Thoroughfare

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492

Shikhandin

Sarvannan sat hunched on the front passenger seat. His forehead felt hot in spite of the cool air pouring out without a break from the A/C.  His eyes darted about. Every time a bus or car came close, his left foot pressed down, as if to hit the brakes, and his shoulders swerved a tiny centimetre to the side away from the vehicle. He hadn’t bothered to strap on his seat belt after they turned into the OMR from the narrow road that met it from Vandallur zoo.

At ma’am’s request, he had slowed down a bit, unsure of the next move. When she repeated it, he found a wider spot on the side of the road, and obediently parked the car. He got out and held the door open for her. She came out from the back seat and slid behind the wheels with the ease of one who was long used to driving. She brought the seat forward, adjusted the mirror, and released the handbrake, before restarting the car. Sarvannan, in the meantime hopped over to the passenger’s side and hurriedly sat down.

Ma’am placed her left foot on the clutch, and gently moved the gear from neutral to first. Sarvannan was surprised, and somewhat relieved. He hadn’t known. Even sir had never told him. He wondered what car she had been driving before. He’d heard that they drove very big cars in the USA. Some almost as big as Lorries. The Honda Civic they were in now would be considered a very small car in comparison, he reckoned.

The first few kilometres were fine. She was on the slow side, but not slow enough to irritate the other cars and buses. She manoeuvred decently. Not aggressive, but not a pushover either. She hesitated only for a few seconds whenever cars and other vehicles came too close, before regaining her composure.

Ma’am hadn’t wanted to visit the zoo. She had only wanted to go for a long drive. Since Sarvannan had not been driving on most days, he had nodded, his head moving like a bobble-doll, and said, “seri ma’am. Seri ma’am.”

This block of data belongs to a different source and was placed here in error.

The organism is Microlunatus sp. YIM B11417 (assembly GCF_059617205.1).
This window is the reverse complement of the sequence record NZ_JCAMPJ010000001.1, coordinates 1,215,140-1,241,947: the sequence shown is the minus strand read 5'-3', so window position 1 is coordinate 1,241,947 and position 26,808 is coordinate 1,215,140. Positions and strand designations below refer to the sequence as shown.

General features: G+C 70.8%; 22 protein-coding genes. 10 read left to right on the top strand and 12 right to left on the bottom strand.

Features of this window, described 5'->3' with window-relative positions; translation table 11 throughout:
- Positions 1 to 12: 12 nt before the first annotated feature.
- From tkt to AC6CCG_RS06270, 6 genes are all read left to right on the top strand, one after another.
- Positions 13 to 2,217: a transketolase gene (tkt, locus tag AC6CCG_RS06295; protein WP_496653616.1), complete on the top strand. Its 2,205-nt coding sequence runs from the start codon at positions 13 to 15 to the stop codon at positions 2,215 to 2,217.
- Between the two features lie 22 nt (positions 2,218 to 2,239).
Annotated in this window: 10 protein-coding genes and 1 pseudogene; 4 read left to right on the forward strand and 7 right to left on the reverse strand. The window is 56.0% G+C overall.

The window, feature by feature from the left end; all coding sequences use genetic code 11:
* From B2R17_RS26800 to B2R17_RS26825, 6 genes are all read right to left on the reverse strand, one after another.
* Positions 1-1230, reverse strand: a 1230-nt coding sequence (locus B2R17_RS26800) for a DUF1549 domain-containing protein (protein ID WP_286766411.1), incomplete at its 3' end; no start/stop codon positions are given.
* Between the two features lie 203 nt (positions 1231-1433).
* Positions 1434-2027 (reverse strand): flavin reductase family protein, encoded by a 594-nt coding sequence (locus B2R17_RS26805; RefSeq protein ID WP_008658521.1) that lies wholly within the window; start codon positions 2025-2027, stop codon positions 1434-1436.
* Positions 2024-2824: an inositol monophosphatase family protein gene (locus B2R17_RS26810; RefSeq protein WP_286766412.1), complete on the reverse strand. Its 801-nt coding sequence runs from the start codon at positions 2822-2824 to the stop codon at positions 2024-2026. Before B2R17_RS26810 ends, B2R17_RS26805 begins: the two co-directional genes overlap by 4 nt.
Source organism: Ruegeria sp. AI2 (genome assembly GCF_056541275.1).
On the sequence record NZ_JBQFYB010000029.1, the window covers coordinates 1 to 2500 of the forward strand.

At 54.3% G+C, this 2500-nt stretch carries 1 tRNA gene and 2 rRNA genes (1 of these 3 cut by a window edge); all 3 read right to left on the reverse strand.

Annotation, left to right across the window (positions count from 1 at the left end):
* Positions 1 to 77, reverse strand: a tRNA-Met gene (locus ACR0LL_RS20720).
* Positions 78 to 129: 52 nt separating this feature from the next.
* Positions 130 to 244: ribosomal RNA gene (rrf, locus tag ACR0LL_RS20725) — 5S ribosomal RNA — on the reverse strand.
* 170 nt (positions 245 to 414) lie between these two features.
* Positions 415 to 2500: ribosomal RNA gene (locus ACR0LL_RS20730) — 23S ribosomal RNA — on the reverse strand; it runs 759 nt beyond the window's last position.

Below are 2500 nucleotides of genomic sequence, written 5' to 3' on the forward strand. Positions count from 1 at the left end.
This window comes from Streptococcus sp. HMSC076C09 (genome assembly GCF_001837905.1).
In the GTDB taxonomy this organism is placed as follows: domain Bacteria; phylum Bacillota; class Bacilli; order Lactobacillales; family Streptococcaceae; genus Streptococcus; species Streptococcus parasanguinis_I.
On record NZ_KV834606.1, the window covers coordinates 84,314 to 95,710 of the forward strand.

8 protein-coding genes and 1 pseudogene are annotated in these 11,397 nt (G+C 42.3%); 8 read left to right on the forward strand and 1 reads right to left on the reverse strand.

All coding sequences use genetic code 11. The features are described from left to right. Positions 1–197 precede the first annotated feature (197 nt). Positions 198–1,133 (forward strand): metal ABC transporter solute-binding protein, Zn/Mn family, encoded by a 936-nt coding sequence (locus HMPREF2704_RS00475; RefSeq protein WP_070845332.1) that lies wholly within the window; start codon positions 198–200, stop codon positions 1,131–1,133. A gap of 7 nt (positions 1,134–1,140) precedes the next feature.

Sunday was his holiday, but whenever there were emergencies, like an airport drop for instance, he had to be present. They always gave him another day off after that; a day of his choice. Taking ma’am out for a long drive was not an emergency. Nor could he expect to take the next day off as ma’am was going to visit a temple. He had been idle for most of the week, so he didn’t want to point out her error.

They cruised along pleasantly for about twenty minutes, and Sarvannan began to let his shoulders sink into the back rest. It was too good to last. Now the sweat erupted all over his temples and armpits like a rash.

At first he’d taken it to be a bottle neck, thanks to a stupid driver trying to overtake from the wrong side or a biker taking a wrong turn. Unusual on a Sunday or any other holiday afternoon. Then, he noticed how all the cars and buses were moving in an arc at a particular point. Nobody seemed to be in a hurry. Nobody was honking impatiently. And there was a crowd on the foot path near the arc. Sarvannan immediately understood what had happened. He stole a quick look. Ma’am was looking at the scene in puzzlement.

Afterwards, he wished she had kept her eyes on the road directly ahead, and had stayed behind the bus’s wide rear side with the median to her right. Anything that would have shielded her from the messed up thing lying spread-eagled on the road.

Ma’am shuddered. She shut her eyes for a few terrifying seconds. She opened them and shuddered again and again. Her mouth kept morphing into odd shapes. The whites of her eyes were more visible than he cared to see. She kept on driving though. And initially Sarvannan thought everything would soon be alright. That comforting thought evaporated a few minutes later.

Now hopelessness wrapped itself around him with the weight of a thick woollen shawl. He was sure that no matter what he did, his fate was locked in the palms of ma’am’s hands – her delicate white hands that were fluttering so madly all over the steering wheel. Why had he agreed to it? It was his job to ensure they were safe, especially on a big road like this. He was a careful driver, and always took the abuses and side-cutting tricks of the bikes and smaller cars, the bullying of the buses and water and garbage trucks in his stride with a calmness that belied his age. All his previous bosses had appreciated this quality in him. Ma’am and sir were no exception.